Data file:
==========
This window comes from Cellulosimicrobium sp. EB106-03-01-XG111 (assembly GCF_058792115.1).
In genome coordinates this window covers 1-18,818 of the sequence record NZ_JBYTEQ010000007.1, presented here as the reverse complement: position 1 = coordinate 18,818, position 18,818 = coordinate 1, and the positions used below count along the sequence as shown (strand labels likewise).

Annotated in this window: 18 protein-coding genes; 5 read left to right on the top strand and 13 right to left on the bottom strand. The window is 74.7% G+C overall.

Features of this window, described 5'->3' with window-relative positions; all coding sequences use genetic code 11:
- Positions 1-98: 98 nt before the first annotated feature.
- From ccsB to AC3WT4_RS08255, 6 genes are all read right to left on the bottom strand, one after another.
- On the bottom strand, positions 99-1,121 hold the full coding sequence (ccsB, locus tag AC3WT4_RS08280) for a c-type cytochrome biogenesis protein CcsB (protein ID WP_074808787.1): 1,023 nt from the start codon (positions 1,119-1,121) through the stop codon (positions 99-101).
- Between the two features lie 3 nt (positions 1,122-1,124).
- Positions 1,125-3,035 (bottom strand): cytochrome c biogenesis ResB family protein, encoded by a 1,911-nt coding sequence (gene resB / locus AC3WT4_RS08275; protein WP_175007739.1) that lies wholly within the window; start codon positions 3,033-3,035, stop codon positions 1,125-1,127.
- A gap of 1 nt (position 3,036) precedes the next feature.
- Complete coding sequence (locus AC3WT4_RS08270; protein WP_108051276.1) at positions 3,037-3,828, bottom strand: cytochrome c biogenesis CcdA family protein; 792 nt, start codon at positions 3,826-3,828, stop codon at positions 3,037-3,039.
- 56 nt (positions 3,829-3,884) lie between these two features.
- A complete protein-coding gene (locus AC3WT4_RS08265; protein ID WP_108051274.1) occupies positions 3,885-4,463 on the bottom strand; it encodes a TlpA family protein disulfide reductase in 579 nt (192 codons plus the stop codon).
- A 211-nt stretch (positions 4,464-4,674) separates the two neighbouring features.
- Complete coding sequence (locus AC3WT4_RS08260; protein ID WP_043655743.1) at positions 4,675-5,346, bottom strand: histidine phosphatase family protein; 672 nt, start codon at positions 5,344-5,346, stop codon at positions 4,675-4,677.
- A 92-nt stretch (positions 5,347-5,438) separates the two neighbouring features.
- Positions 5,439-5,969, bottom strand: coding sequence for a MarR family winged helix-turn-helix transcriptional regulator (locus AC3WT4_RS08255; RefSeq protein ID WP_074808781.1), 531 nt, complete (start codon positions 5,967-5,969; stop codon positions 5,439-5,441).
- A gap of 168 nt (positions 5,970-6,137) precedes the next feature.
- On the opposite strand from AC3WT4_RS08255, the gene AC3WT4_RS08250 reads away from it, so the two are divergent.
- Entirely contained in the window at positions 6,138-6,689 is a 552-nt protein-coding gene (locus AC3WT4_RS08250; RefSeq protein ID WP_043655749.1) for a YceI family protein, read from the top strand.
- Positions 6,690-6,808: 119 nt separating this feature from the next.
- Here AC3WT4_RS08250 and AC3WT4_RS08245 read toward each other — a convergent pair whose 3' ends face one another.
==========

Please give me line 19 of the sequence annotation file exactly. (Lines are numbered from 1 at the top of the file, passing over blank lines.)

- On the opposite strand from AC3WT4_RS08255, the gene AC3WT4_RS08250 reads away from it, so the two are divergent.